Refreshing is the best way to describe these little rounds that are topped with a mixture of ripe mango and avocado laced with a hint of spicy Hatch Salsa. The sprinkling of pumpkin seeds on each adds both texture and flavor to this tropical mix. Warning: these two-bite crackers are a little addicting in a very good way – make lots!
1 large Jicama, sliced into rounds about 1/8” thick
1 Avocado, firm-ripe, fine diced
½ cup Mango, firm-ripe, fine diced
1 TBS minced green onions
1 TBS Pumpkin seeds, shelled, unsalted
2 TBS Hatch Salsa
Lime zest (from 2 medium limes)
Using a cookie cutter, cut as many 2-inch rounds out of each slice of jicama as possible depending upon size of Jicama. In a small bowl gently combine the remaining ingredients, except the pumpkin seeds.
Top each “cracker” with the avocado mixture, then sprinkle with the pumpkin seeds.
Crispy Seasoned Jicama Fries
Taste like the real thing and certainly satisfies the crispy-salty cravings without all the carbs! I used a mandolin to cut the fries relatively uniform. The trick to crispy fries is to boil the jicama first, so the fries are cooked through before being baked. You might have to play around with the cooking time to achieve the right crispiness preferred. I found it necessary to flip the fries a second time and increase the cook time by another 10 minutes to replicate crispy fries, but I blame it on my oven. I tried all three of Melissa’s seasonings as well as experimented with different combination of other seasonings listed in recipe and did come up with my own favorites. Try them all to discover yours!
1 lb. jicama, peeled, cut into uniform French fries, 3 TBS vegetable oil, 2 tsp Melissa’s seasoning - either Pico De Gallo, Ground Hatch Red Chile or Ground Hatch Green Chile
2 tsp salt, to taste
1 tsp garlic powder
1 tsp onion powder
Dash of paprika
Dash of black pepper
Boil jicama fries in a large pot for 15 minutes, then remove, pat dry and place in a plastic storage bag with the oil and seasonings. Toss until fries are evenly coated.
Spread fries in a single layer on a baking sheet and bake for 40 mins @ 400°, flipping half way through. Cook longer for extra crispiness. Let rest 3-4 minutes before serving.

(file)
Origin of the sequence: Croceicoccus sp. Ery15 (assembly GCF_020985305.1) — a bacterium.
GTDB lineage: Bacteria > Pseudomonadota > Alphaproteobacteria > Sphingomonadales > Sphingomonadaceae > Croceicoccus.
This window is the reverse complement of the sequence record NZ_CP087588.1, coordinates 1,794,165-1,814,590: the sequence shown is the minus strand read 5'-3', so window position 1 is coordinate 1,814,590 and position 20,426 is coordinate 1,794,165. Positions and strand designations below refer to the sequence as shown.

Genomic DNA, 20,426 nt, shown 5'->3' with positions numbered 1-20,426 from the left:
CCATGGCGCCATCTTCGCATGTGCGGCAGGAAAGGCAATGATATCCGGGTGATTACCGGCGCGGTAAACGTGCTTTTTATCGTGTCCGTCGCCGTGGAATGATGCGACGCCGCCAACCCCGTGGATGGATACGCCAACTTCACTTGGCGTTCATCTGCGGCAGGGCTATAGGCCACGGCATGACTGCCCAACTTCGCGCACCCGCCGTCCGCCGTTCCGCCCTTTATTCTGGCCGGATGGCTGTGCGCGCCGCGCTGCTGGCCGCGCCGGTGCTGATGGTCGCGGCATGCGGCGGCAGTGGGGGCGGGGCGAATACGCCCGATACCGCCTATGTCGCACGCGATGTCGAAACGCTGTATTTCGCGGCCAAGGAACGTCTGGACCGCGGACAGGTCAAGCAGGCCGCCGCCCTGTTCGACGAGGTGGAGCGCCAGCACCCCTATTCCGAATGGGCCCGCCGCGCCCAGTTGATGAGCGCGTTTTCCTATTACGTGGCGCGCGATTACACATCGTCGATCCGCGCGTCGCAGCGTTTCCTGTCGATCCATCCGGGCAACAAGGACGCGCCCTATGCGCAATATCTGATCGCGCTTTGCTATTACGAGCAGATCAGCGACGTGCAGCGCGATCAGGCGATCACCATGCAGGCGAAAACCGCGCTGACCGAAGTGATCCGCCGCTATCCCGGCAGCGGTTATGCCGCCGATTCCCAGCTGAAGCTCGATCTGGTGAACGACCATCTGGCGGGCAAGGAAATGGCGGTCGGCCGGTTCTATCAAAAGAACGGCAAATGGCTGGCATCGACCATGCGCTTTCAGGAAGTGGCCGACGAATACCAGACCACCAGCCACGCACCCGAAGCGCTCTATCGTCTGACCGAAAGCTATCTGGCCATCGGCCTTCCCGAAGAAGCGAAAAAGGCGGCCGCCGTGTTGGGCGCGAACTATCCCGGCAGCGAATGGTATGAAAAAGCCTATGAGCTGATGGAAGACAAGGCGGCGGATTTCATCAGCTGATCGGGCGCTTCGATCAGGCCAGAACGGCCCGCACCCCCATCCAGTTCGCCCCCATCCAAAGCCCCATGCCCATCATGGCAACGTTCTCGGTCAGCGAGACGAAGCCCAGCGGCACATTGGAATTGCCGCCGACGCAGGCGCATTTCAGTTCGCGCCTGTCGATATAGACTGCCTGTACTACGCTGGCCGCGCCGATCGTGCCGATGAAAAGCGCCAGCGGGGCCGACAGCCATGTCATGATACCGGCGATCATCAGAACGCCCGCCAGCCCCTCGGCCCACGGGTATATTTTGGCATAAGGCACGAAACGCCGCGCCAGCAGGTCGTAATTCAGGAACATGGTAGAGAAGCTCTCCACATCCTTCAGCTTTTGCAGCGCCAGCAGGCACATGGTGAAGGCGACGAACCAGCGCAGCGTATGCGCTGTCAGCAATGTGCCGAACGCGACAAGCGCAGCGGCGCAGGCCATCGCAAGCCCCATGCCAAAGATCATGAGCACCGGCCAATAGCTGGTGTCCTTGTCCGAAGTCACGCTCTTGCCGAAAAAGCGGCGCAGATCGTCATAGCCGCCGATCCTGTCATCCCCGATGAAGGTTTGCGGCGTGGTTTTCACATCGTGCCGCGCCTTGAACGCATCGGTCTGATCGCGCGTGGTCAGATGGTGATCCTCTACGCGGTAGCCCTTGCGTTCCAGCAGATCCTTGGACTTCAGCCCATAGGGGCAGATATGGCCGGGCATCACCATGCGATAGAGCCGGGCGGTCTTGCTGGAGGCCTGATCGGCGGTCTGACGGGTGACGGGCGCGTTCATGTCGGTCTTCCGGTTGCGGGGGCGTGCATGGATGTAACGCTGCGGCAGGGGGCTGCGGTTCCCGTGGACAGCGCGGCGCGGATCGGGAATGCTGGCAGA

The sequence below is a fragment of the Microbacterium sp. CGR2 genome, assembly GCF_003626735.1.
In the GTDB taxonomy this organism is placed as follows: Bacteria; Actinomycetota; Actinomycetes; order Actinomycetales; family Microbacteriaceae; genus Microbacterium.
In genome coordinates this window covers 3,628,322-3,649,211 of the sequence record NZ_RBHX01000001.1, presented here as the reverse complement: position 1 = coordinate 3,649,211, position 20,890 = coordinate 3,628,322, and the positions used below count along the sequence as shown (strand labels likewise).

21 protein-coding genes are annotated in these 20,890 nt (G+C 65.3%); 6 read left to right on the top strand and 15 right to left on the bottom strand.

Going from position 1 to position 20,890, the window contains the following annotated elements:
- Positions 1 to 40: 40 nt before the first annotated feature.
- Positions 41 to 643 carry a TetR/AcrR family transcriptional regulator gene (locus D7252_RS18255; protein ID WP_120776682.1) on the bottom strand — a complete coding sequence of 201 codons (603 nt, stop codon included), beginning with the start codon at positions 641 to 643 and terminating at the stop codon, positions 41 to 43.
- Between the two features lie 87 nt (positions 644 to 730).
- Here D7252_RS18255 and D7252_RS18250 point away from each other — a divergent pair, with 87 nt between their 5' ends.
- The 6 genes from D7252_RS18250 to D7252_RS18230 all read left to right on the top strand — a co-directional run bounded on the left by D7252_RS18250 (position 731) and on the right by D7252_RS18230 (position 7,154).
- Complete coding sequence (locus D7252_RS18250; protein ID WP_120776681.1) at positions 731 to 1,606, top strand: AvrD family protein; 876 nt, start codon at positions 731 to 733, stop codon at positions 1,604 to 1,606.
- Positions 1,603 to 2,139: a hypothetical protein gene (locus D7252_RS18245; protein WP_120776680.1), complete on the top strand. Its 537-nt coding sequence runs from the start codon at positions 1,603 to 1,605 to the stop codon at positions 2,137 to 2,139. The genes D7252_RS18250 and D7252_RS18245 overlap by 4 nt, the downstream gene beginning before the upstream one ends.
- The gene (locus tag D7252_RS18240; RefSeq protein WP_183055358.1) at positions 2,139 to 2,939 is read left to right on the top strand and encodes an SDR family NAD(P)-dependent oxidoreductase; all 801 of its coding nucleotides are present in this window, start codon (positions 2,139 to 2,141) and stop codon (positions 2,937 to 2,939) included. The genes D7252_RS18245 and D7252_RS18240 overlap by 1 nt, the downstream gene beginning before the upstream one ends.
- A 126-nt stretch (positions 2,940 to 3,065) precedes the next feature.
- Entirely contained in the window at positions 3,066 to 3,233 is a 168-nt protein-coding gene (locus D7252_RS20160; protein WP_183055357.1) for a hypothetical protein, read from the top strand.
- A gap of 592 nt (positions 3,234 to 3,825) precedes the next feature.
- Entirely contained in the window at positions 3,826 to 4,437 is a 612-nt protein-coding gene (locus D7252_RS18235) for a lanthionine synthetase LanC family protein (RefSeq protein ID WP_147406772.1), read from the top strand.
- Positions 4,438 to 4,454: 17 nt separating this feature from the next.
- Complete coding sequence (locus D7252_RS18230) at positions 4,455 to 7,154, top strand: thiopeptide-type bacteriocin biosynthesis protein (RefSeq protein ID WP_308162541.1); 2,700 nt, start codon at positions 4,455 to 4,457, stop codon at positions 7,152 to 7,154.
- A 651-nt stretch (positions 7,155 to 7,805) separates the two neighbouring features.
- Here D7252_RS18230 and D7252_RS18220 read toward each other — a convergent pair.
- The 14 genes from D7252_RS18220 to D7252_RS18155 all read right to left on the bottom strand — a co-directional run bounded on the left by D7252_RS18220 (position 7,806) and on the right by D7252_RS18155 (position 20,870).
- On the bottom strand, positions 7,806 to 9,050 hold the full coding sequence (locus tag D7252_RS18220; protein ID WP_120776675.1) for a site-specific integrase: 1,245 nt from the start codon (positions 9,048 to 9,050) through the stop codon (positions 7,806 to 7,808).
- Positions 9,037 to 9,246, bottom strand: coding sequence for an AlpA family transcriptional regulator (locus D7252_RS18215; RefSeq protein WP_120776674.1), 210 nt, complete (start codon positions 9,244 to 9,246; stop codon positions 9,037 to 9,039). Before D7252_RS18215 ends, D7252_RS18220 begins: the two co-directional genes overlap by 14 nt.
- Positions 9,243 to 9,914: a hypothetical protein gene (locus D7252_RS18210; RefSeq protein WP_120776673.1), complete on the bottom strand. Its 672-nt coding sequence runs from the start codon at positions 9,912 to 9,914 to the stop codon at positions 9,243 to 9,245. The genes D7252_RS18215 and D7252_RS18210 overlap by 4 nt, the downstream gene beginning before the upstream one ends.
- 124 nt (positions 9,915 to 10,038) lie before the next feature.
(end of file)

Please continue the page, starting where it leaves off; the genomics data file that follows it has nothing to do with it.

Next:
Jicama Sticks & Jalapeño Bean Dip
A much healthier delivery vehicle than the standard “chips & dip” this recipe also offers very tasty bean dip. The jicama “sticks” should be larger than the fries so they will stand upright in a serving bowl for maximum dipping efficiency! Use just enough sour cream to thin out Melissa’s scrumptious Six Bean Medley. Simple, quick and deliciously glycemic friendly. A case could be made for doctoring up the jicama sticks with maybe some spicy chile powder, but I prefer this simpler lime-soaked dipper. Melissa’s Six Bean Medley makes into a great cold bean dip with just a quick run through a blender or food processor; do not whip smooth for texture – think chunky style bean dip! I prefer a mild heat so I used just one roasted jalapeño in my dip, but feel free to add more jalapeños for a hotter dip. BTW, I was interrupted in the middle of my prep of this recipe so inadvertently left the Jicama sticks soaking in the lime juice for a few hours with wonderfully tasty results! So, if you are organized enough to prepare for the big game in advance of those half-time snack cravings, by all means give the sticks a longer soak!
1 large Jicama, peeled, cut into thick sticks
1 Melissa’s Lime juice
Salt to taste
2 pkgs. Melissa’s Steamed Six Bean Medley
1 or 2 pcs. Melissa’s Roasted Jalapeños, to taste
3 TBS Sour Cream
Place jicama sticks in a bowl and toss with the lime juice, let sit for at least 15 minutes, tossing to thoroughly coat and absorb. Pat dry, salt to taste.
Combine Bean Medley, jalapeños and sour cream in a food processor or blender and pulse until chunky smooth. Transfer to a small dipping bowl and serve along with the sticks.
Transfer bean mixture to a small dipping bowl and serve along with the sticks.